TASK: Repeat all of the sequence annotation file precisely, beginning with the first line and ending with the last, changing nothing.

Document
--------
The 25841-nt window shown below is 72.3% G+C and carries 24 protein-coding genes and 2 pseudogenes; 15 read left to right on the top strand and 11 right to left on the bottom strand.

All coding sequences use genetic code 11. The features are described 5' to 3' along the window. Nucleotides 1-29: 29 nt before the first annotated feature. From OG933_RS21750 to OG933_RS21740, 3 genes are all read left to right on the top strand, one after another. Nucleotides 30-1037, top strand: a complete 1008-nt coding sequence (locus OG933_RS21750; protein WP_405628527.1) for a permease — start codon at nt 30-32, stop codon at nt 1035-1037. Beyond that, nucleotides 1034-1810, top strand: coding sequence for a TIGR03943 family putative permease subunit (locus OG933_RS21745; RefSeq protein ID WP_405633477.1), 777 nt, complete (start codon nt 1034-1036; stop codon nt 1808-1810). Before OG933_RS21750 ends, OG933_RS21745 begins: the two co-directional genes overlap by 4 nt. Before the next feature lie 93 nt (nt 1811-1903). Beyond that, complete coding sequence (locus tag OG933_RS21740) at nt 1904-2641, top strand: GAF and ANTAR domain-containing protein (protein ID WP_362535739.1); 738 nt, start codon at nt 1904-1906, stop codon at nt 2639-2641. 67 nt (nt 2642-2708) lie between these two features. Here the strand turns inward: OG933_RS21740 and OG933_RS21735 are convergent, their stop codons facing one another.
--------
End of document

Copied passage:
The 25841-nt window shown below is 72.3% G+C and carries 24 protein-coding genes and 2 pseudogenes; 15 read left to right on the top strand and 11 right to left on the bottom strand.

All coding sequences use genetic code 11. The features are described 5' to 3' along the window. Nucleotides 1-29: 29 nt before the first annotated feature. From OG933_RS21750 to OG933_RS21740, 3 genes are all read left to right on the top strand, one after another. Nucleotides 30-1037, top strand: a complete 1008-nt coding sequence (locus OG933_RS21750; protein WP_405628527.1) for a permease — start codon at nt 30-32, stop codon at nt 1035-1037. Beyond that, nucleotides 1034-1810, top strand: coding sequence for a TIGR03943 family putative permease subunit (locus OG933_RS21745; RefSeq protein ID WP_405633477.1), 777 nt, complete (start codon nt 1034-1036; stop codon nt 1808-1810). Before OG933_RS21750 ends, OG933_RS21745 begins: the two co-directional genes overlap by 4 nt. Before the next feature lie 93 nt (nt 1811-1903). Beyond that, complete coding sequence (locus tag OG933_RS21740) at nt 1904-2641, top strand: GAF and ANTAR domain-containing protein (protein ID WP_362535739.1); 738 nt, start codon at nt 1904-1906, stop codon at nt 2639-2641. 67 nt (nt 2642-2708) lie between these two features. Here the strand turns inward: OG933_RS21740 and OG933_RS21735 are convergent, their stop codons facing one another.